Eddie is a fan of the Hilton Head-Bluffton area for buddy trips. “Oldfield in Okatie is a great facility with cottages to stay in, and you can play there, Belfair or Colleton River. It is great because once you’re in the housing, you don’t have to leave until you’re headed home,” he says.
Jim Burgess, who finished eighth in this year’s South Carolina Senior Amateur, says that he once had a group of eight to 12 friends who would take three-day weekend trips to Myrtle Beach, down around Litchfield Beach. “We’d play Caledonia, True Blue, The Reserve at Pawleys Island, the Traditions — all of the courses there are good, and we’d try a different one — or two — each year.”
For Jimmy Hawkins, a pleasant surprise was a 2013 trip to Cheraw State Park Golf Course. “It was a regular group that had played SCGA events, but most of them had moved out of state,” he says. “This past year we decided to have a get-together, so we rented a cabin at the state park. Even getting rained out one day, I really enjoyed it.” Jimmy also enjoys another off-the-beaten-path course, White Plains Country Club in Pageland, where the head professional is an old friend.
All five Columbia players have their favorite S.C. courses — and are quick to mention their home clubs — but several spots get near-unanimous endorsement. Some are private clubs — Camden Country Club, Musgrove Mill near Clinton, Chanticleer, Hilton Head’s Long Cove Club and Bluffton’s Colleton River — but others, such as Hilton Head’s Harbour Town Golf Links, Myrtle Beach’s Dunes Club and Barefoot Resort courses, are available to anyone with golf clubs and a credit card.
For the Dargans, it’s more than just a way to enjoy the cool weather and colorful scenery. It’s a family tradition. “Some of my best memories were family time with my dad, David and me,” Robert says. “That’s a special thing.”
In South Carolina, it’s a special time of year, too.
So where are you going for your fall golf getaway? Choices abound, and plenty of good deals, too. “Courses are slow that time of year,” Robert says. “They need the rounds, so you can get some pretty good bargains.” Following is a curated list just to name a few:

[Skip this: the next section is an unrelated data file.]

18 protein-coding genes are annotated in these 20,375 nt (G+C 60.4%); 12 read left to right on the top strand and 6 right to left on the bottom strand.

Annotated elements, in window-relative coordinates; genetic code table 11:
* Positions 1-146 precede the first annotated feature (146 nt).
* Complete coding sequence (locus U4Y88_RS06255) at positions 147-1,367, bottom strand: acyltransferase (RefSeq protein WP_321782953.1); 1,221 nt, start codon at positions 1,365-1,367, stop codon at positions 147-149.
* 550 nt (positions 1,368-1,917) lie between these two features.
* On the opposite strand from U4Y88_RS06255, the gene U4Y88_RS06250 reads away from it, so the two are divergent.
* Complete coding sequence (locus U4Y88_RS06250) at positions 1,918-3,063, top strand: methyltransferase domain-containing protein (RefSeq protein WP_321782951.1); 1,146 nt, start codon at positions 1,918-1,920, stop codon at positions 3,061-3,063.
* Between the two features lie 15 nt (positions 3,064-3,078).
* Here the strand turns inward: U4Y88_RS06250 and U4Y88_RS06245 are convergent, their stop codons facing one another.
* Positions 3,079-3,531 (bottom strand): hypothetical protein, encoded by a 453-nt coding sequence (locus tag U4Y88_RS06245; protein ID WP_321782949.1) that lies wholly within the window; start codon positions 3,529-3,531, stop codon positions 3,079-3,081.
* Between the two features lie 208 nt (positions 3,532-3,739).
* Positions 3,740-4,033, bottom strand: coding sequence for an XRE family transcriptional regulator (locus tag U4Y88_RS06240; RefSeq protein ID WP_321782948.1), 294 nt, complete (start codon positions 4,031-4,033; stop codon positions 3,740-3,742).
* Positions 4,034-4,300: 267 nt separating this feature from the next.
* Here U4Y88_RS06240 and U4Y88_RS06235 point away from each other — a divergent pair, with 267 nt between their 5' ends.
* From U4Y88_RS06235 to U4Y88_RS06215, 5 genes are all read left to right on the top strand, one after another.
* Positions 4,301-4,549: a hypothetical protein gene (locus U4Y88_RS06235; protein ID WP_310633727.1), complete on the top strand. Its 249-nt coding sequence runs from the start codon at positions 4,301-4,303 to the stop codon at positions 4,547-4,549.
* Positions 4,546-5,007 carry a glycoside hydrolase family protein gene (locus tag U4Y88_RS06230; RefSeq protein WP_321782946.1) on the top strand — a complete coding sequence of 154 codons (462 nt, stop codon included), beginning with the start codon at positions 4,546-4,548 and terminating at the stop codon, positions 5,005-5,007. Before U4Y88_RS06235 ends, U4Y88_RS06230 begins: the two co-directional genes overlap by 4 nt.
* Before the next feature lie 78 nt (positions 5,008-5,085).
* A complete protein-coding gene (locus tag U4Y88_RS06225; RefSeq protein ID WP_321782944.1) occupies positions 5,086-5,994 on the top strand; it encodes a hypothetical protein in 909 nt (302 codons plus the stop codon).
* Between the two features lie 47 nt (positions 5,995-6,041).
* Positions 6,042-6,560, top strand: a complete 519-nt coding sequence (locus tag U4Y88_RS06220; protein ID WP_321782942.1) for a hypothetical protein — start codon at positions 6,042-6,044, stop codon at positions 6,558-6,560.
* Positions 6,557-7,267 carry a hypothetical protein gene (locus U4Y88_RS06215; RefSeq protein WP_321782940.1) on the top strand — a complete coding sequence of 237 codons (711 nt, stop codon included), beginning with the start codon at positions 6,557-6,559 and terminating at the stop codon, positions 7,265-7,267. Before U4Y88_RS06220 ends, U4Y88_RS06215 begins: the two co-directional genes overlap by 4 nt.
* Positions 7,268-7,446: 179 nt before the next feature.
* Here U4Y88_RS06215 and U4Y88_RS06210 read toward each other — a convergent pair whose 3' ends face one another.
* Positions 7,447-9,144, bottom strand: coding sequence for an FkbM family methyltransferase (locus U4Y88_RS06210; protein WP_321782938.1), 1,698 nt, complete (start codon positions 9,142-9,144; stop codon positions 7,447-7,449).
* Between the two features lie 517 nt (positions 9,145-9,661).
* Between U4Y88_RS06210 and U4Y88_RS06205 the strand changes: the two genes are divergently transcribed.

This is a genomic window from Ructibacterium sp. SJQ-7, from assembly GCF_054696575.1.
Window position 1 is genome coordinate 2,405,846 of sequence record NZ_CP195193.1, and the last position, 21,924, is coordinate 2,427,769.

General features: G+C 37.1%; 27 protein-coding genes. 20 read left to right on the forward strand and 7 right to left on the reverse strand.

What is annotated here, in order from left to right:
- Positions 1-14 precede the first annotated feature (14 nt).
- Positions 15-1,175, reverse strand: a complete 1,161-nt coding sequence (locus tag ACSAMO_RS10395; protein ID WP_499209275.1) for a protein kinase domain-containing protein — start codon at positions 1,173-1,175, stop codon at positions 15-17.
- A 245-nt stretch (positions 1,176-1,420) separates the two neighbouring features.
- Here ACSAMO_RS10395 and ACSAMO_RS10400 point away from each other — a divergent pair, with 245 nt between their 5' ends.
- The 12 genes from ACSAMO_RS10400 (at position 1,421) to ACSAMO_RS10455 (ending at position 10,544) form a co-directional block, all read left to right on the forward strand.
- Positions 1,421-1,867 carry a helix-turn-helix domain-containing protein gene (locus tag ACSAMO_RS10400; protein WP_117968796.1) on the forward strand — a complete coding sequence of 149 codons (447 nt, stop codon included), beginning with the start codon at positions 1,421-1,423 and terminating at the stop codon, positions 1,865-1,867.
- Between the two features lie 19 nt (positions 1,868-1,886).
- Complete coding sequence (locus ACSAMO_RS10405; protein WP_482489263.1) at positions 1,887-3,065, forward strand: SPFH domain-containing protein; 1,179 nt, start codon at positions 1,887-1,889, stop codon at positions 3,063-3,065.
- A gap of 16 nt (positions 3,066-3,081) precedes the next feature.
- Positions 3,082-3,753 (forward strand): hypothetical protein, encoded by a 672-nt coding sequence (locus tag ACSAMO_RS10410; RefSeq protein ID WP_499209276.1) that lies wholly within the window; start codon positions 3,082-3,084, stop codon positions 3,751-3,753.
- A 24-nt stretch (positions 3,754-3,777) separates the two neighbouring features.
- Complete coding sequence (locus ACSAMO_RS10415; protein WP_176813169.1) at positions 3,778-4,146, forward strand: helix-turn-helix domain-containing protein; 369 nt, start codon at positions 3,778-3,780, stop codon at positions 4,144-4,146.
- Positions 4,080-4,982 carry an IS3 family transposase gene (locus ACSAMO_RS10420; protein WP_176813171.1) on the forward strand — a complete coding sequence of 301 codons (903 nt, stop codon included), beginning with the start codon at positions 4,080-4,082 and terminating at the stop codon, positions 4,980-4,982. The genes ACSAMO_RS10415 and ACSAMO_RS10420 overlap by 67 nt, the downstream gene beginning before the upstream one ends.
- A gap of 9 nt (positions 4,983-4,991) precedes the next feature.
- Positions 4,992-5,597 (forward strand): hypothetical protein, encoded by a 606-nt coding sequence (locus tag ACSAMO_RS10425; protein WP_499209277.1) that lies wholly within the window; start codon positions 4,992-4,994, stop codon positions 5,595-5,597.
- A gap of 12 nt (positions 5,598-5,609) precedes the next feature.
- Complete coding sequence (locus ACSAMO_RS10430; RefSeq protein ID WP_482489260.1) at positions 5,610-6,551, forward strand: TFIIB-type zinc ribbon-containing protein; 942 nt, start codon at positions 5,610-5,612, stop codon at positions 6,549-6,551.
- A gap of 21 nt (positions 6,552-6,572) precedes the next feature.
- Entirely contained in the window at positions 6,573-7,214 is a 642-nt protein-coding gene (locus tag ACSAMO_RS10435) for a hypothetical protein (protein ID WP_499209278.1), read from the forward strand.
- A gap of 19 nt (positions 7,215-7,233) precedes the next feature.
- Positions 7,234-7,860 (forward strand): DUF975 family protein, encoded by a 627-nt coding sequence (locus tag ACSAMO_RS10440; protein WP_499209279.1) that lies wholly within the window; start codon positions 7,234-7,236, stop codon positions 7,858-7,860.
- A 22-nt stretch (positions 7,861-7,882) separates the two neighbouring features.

Mount Pleasant’s Comfort Suites offers deals for a day or long weekends. Courses include Charleston National, Patriots Point, Stono Ferry and both Wild Dunes courses — Links and Harbor. Also, Kiawah Island Resort has five courses, including the world-famous Ocean Course, and island villas.
Hilton Head Island
From the high-end “Inn at Harbour Town” package to less pricey deals, Sea Pines offers accommodations and play at Harbour Town, Heron Point by Pete Dye and the Ocean Course — not to be confused with Kiawah’s. Palmetto Dunes offers beachfront villas and three courses: Fazio, Cobb and Jones.
The Grand Strand is the “king” of golf packages, with 100 courses and hotels aplenty. Courses such as Barefoot Resort, Glens Golf and Legends Golf all offer all-encompassing deals.
With courses in Greenville, Spartanburg, Anderson and all points in between, plus mountain and lake views, the Upstate is ideal for autumn golf. The Patriot, Links o’ Tryon, Furman Golf Course, Clemson’s Walker Course and Cherokee Valley also are teamed with area hotels.
Just south of Columbia is the economical golf alternative to the beach or the mountains, with 17 courses including Orangeburg Country Club, Santee Cooper Country Club, Santee National and Wyboo Golf Club.
This laidback, historic community has the state’s oldest course — Palmetto, a former LPGA tournament site — Mount Vintage — and a throwback to 1912 golf — Aiken Golf Club. While nearby are bargain deals at Hickory Knob State Park and Savannah Lakes Resorts.
South of Charlotte on I-77, the Rock Hill-Fort Mill area has a lineup of courses including Waterford, Tega Cay and Springfield, with plenty of hotels nearby.
Want to venture farther? North Carolina’s mountains, sand hills and coast are within easy driving range. For the Smokies, visit First Tee Mountain Golf. Also, remember the Outer Banks. If you want to see the Pinehurst area, visit Pinehurst Resort. While less than an hour from Boone, N.C., on the Tennessee side of the state line is the scenic RedTail Mountain Resort.